Haunting images of Israel’s founding mothers rise up from every corner in Gaby Salzburger’s home. Nestled in the Jerusalem hills on the quiet moshav Evan Sapir, the apartment is crowded with evocative images: Tin, steel and lead sculptures bearing the faces of Israel’s founding mothers grace every surface. In the background, through every window, is a vista of the mountains that stretch out from her balcony. With so much artistic landscape to take in, it’s hard to pinpoint the source of inspiration behind the 34-year-old Israeli native’s impressive oeuvre. Which is, perhaps, precisely the point: It is both the land and the women—and also neither, a deeper, more personal infusion that influences the artist.
Like many Jewish-Israelis of her generation, Salzburger grew up breathing and believing the basic tenets of Zionist mythology: that the land was won back from the wilderness; that it was empty when the first pioneers arrived; that the Jews were an oppressed people who became strong when they reclaimed the land of Israel; that men and women worked side by side as equals to drain the swamps and make the desert bloom.
But the rosy picture quickly began to fade. The invasive Lebanon war—which coincided with Salzburger’s army service—and the subsequent intifada rocked the foundations of her belief. Israel appeared to be an occupying, even terrifying, force. Salzburger left the country.
At the School of Visual Arts in New York, Salzburger began an investigation, through photography, into Israel’s collective past using famous images of early Israeli pioneers struggling to tame the land. “We always wanted to beautify the past,” says Salzburger. “We believed in the pioneers.” Shocked by Israel’s violence during the intifada, Salzburger decided to “look again at the roots” of Israeli society to see what had gone wrong with the dream. What she found was that the myth was wrong: “Growing up we were very idealistic. We wanted to be in that time. We felt women were equal—it was very attractive—[but] we were ignoring everything—the land wasn’t empty.” With almost obsessive zeal, Salzburger attacked the images that had filled her textbooks as a child.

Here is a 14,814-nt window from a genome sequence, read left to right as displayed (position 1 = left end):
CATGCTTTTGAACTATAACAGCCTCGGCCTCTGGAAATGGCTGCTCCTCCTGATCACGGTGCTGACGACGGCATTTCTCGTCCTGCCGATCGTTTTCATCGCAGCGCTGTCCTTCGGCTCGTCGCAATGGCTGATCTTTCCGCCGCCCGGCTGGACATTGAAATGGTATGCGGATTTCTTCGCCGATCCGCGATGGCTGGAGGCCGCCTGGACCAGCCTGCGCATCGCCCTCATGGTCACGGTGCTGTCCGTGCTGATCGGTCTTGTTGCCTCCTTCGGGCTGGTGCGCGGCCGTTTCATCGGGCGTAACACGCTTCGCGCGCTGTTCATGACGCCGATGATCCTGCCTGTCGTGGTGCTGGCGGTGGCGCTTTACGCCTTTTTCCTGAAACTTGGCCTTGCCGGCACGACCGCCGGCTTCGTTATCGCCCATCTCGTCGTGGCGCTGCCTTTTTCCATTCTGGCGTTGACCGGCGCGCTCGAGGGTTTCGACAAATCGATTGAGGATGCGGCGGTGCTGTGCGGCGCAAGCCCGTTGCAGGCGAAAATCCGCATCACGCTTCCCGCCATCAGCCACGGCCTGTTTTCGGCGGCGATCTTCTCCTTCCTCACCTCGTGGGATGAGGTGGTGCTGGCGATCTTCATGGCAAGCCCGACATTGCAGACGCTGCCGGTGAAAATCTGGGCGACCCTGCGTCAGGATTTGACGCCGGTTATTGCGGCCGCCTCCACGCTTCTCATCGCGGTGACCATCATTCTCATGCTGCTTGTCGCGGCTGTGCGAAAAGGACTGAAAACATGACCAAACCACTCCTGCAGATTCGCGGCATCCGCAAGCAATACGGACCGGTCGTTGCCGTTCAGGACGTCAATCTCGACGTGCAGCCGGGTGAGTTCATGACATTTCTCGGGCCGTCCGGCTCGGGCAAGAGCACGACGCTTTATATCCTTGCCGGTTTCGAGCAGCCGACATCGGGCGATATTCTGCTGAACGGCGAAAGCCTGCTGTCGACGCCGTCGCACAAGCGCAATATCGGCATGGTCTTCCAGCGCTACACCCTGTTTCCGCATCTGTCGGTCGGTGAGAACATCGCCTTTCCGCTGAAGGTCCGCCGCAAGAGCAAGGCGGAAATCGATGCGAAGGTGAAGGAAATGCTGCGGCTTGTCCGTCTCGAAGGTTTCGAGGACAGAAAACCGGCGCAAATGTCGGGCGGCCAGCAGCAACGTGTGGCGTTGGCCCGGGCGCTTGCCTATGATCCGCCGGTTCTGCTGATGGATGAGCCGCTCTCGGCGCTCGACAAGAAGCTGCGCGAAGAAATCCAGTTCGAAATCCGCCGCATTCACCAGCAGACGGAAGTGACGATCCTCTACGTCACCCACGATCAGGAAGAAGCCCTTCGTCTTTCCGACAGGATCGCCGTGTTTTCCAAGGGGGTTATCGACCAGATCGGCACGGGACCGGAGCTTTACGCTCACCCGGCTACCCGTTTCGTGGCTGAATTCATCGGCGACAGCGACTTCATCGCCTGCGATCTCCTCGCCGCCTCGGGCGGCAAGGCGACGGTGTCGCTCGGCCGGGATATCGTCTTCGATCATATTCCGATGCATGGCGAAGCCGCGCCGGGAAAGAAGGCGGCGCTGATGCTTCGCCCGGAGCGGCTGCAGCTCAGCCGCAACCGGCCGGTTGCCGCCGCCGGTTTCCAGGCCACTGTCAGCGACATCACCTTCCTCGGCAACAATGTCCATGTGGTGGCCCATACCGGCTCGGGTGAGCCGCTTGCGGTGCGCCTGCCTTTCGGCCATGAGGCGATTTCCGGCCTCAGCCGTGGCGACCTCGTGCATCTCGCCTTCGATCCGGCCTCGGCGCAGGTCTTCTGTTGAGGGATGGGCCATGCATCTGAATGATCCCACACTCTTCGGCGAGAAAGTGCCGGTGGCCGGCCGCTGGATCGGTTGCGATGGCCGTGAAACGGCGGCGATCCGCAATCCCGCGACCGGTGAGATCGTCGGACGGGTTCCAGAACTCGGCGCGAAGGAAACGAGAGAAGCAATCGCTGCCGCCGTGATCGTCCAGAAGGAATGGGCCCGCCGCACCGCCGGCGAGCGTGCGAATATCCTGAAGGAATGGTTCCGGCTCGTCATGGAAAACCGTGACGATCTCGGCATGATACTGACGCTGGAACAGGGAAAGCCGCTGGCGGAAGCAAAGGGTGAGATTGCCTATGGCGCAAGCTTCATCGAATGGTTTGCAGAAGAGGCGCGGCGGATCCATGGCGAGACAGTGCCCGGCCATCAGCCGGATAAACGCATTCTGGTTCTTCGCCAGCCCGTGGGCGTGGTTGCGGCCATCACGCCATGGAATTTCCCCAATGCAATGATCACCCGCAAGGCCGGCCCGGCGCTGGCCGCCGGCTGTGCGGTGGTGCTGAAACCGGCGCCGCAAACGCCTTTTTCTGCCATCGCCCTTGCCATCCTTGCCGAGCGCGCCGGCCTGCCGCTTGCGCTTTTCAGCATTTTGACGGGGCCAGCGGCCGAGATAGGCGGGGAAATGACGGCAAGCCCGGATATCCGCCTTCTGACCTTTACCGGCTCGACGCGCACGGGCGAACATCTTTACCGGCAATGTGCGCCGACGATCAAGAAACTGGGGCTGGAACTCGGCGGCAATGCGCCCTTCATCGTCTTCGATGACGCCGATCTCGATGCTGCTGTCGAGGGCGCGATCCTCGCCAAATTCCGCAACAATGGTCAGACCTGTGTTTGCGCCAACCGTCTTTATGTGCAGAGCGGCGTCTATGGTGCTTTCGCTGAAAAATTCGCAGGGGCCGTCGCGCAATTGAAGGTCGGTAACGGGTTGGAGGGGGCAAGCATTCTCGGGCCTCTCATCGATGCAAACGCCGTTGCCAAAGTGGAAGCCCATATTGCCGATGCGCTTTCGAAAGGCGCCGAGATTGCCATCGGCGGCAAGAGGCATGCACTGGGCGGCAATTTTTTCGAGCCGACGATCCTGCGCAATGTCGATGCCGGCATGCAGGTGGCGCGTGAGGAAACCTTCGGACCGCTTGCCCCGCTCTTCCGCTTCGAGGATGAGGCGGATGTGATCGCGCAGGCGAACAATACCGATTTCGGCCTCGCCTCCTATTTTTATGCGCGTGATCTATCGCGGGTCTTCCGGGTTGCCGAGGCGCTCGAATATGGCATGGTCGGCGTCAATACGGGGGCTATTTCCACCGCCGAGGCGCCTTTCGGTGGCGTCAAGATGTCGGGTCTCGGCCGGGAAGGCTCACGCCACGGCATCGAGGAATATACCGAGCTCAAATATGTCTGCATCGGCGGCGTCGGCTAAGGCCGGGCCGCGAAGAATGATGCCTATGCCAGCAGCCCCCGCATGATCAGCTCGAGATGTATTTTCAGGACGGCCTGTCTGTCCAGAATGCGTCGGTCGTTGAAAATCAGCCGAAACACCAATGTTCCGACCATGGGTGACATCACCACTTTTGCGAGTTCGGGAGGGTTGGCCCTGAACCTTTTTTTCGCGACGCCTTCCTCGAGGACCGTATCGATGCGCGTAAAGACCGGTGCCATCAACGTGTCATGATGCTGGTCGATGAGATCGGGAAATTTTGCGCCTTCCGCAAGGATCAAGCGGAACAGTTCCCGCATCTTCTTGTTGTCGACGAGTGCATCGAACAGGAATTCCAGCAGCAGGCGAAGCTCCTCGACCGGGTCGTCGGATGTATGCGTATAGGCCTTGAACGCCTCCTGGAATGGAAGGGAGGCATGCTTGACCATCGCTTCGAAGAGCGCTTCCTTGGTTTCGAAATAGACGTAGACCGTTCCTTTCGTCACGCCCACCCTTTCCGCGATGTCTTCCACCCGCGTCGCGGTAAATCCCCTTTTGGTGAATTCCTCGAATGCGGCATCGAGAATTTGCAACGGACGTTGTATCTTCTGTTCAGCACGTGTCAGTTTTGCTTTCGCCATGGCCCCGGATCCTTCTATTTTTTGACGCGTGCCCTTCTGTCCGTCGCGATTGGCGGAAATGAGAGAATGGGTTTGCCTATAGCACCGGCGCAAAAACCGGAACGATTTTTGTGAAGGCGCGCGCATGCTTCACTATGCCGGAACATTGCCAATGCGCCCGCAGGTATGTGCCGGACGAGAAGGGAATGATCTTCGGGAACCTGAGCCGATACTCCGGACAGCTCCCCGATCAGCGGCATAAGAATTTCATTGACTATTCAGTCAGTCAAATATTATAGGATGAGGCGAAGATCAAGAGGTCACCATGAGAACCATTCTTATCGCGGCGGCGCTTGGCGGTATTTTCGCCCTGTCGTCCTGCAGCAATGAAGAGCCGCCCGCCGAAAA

The result was a collection Salzburger called “Rustic Pioneers.” Starting with well-known images of the early Halutzim (pioneers) from the 1920s, she etched them onto steel and tin with acid. The images are indeed “rustic” but they are also—with a little help from Salzburger—”rusting” and thus never static. Salzburger hopes that her audience will be forced to reconsider the mythology these images inspired and to reconsider the history that created them.
Salzburger’s reevaluation of Israel’s past dovetailed with a movement in Israeli historiography to do the same. But she distinguishes herself from the “new historians” by emphasizing the importance of the myth, as well as the need to deconstruct it. In fact, though she has lost her rose-colored glasses, Salzburger still admires the pioneers and their ambitious attempt to create a new religion—a religion of work—even if they didn’t succeed in transferring their idealism to the following generations.
When Salzburger returned from the States in the early 1990s, she began to work with a 1924 photo of female construction workers that to her symbolizes the “romanticism” of the period. Salzburger began, literally, to move closer to her images, enlarging them until they became grainy and surreal, pixels and dots instead of eyes and mouths. These photos, transferred onto malleable sheets of lead, hang around her apartment and on her studio walls. In the process, Salzburger says, the women “lost their personal, private details and became more symbols—feminine symbols, not pioneer symbols. Through this I was led to a further past, an archetypical past, a mythic past.”
Though her work began as a very political commentary, her more recent work has taken an inward turn, an ambitious analysis of the foundations of “womanhood” and “feminism.” The images are almost totemistic—many are on four-sided columns of steel with the posed women duplicated again and again down their sides. Her shifting eye—from the myth of state to the myth of woman—has been lauded by Israeli art critic Gedon Efrat for exploring the tension between “collective tradition and individual expression,” a path that Israeli society as a whole is beginning to explore in earnest.